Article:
Scientists have found tropical plants that perform “delayed greening,” a process of postponing the development of chlorophyll to protect young leaves from predators and potential UV damage. Interestingly, researchers have also found a few trees with blue leaves performing this delayed greening. This brings up an interesting point: if you think about the world around you, there are many plants with green leaves and, especially during these autumn months in the Northern Hemisphere, many trees with red, yellow, and orange foliage, but very few blue-leafed plants.
Since we see such a range of plant colors, there must be a reason why we rarely see blue plants. Part of the explanation for this is how most plants convert sunlight into energy for growth. This process, called photosynthesis (Greek for “putting together light”), involves plants using chlorophyll molecules and chemically converting the light energy, carbon dioxide, and water to create sugars. (See our Photosynthesis I module for more details.) A chlorophyll molecule absorbs the violet-blue and red-orange areas of the light’s visual spectrum, but not the green wavelengths. When we look at these plants, we see the color green because that is the part of the visible spectrum being reflected back, whereas blue and red are being absorbed.
Another part of the explanation for why we see so few blue colors in plants is their natural pigmentation. Many plants have pigment molecules (called carotenoids and xanthophylls) that result in an orange or yellow color. The autumn color change happens when the chlorophyll molecules stop working and break down chemically, allowing these “true” colors to appear. There is also another pigment molecule called anthocyanin, which creates a pink, red, or purplish color, and it develops from a reaction between the plant’s sugars and other compounds, most often in the autumn.
So, though we normally see green leaves during the growing season due to the green chlorophyll, we get to see orange, yellow, and red colors in the fall. But since none of these pigments are blue in color – that is, they still absorb the blue wavelength of light and reflect back other colors – we don’t typically see blue foliage.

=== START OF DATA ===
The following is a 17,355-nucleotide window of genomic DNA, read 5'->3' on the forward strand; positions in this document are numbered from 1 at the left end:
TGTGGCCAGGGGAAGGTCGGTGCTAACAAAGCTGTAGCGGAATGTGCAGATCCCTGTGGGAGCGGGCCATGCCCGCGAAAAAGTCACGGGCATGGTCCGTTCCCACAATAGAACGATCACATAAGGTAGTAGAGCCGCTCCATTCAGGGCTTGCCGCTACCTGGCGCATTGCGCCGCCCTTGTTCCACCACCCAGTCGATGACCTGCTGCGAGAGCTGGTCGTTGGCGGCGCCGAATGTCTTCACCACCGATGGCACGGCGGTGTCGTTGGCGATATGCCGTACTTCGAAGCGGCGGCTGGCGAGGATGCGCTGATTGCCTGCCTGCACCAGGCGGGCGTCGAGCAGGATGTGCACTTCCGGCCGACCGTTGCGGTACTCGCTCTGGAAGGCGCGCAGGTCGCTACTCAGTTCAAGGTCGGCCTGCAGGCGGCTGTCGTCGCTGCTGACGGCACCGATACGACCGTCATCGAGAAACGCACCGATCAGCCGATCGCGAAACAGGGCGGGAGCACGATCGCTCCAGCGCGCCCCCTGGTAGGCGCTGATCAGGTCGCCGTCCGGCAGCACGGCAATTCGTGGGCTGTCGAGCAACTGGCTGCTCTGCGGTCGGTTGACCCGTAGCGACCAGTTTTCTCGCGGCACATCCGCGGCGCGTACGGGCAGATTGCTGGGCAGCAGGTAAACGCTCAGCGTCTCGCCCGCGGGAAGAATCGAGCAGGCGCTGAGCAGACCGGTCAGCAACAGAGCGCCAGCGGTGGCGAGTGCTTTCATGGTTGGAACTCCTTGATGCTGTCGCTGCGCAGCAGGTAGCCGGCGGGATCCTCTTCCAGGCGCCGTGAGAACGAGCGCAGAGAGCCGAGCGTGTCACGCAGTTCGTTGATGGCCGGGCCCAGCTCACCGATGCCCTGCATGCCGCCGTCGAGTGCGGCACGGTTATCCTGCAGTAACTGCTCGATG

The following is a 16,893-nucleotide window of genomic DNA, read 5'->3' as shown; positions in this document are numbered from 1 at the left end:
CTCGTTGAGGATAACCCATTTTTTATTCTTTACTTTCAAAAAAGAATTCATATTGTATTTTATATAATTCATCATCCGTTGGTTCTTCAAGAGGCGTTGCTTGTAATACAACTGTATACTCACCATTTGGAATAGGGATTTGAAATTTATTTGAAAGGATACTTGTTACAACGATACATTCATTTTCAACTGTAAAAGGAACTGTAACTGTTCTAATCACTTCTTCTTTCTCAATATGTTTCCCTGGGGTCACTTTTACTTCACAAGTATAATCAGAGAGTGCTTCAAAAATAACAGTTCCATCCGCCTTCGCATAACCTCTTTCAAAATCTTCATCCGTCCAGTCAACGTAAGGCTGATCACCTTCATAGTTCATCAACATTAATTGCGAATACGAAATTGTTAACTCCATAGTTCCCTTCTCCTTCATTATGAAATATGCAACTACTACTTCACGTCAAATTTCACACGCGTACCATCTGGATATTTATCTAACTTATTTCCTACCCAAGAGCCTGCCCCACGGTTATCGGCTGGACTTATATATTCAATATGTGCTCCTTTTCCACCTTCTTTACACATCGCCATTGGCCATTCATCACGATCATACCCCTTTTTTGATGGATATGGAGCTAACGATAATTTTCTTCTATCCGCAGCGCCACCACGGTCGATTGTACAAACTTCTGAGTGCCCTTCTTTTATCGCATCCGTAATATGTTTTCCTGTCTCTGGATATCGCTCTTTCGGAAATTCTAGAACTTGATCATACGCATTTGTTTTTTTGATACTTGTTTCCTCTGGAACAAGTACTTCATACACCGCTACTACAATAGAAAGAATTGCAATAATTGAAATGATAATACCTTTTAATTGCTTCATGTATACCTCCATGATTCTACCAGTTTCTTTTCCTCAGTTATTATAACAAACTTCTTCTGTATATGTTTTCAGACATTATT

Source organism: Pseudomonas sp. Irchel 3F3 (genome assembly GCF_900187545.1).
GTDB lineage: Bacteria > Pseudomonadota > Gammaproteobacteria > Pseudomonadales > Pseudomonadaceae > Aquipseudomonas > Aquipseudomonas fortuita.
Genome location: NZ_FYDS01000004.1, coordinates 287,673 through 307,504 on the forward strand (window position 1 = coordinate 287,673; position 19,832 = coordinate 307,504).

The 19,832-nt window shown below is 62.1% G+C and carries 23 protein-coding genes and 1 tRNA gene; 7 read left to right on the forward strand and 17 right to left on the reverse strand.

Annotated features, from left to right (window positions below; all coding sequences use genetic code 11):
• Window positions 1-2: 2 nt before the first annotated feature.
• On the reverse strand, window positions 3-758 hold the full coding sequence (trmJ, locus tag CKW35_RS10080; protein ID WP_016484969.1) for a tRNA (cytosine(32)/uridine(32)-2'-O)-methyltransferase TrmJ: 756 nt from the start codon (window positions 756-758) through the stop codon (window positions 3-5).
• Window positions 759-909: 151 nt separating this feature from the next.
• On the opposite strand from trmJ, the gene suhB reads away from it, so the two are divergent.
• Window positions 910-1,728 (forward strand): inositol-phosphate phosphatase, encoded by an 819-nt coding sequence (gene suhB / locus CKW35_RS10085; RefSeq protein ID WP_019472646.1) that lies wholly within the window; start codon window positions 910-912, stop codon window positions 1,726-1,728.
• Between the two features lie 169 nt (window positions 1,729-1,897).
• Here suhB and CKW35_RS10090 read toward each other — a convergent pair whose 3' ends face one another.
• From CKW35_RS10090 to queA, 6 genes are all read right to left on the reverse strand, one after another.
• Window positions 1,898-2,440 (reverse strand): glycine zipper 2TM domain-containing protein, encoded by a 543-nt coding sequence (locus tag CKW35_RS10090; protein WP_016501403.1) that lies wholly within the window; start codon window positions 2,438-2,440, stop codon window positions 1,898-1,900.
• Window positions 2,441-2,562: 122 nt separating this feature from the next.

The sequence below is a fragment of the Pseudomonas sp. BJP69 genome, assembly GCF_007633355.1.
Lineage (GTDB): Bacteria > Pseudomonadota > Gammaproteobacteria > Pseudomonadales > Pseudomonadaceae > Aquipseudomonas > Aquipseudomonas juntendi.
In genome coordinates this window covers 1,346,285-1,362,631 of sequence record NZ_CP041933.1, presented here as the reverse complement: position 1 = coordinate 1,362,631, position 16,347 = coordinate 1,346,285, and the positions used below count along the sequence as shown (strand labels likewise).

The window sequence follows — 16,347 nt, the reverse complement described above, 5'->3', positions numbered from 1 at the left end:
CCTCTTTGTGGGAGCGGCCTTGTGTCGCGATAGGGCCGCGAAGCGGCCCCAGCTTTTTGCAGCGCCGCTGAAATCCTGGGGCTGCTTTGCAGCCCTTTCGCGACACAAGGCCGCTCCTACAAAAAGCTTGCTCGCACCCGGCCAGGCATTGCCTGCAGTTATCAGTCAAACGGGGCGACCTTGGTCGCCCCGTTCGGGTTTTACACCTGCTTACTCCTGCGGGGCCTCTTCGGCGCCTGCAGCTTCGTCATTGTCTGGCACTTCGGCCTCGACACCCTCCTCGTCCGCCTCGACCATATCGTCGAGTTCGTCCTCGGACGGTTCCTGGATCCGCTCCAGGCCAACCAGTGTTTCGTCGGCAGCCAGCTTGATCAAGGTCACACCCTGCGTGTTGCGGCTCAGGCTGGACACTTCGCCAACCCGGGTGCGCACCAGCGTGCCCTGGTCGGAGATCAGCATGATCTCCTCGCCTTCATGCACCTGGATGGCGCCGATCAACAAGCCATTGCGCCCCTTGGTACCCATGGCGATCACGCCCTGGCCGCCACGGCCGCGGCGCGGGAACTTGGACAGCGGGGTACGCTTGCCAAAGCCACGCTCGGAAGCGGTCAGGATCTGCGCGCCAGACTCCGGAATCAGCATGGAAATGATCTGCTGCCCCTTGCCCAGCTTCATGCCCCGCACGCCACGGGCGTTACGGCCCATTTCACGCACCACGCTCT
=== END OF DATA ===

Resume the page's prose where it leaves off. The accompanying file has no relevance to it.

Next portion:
Blue is so infrequent in the plant kingdom because “[t]here is no true blue pigment in plants, so plants don’t have a direct way of making a blue color…. Plants tweak, or modify, red anthocyanin pigments to make blue” notes David Lee, author of Nature’s Palette: The Science of Plant Color. Of course, we can all name many blue flowers or blue fruits. There are also blue-leafed plants in nature and many more in cultivation. For example, there are several conifers, like the evergreen blue spruce, that have a blue color to their needles; there are blue hostas, blue agaves, and blue grasses; and there is even an iridescent blue lycophyte, a plant related to ferns, called Selaginella and found in tropical forests. But you are more likely to see plants in any other color besides blue.
So the next time you take a walk in the garden or wander through a forest, look for any blue plants in the mass of other colors. Those plants will be among the most unique in the world.
– Learn about photosynthesis in leaves that aren’t green at Bay Nature.
– Find out more about “delayed greening” at the Smithsonian Tropical Research Institute.
– Science is Fun has more information on the chemistry of autumn colors.
– The iridescent leaves of Salginella, which are structurally similar to butterfly wings, are discussed at The Royal Society Colours blog.
– On a related side note, NPR did a story called How Animals Hacked the Rainbow and Got Stumped on Blue.
Written by Eric Dillalogue
Eric Dillalogue holds a MS in Library and Information Science and a BA in English. He has worked in a variety of roles from service industry management, academic libraries, and grant administration. He has taught courses on information literacy, web research, and developmental reading. Eric joined the Visionlearning team as a project manager in 2014.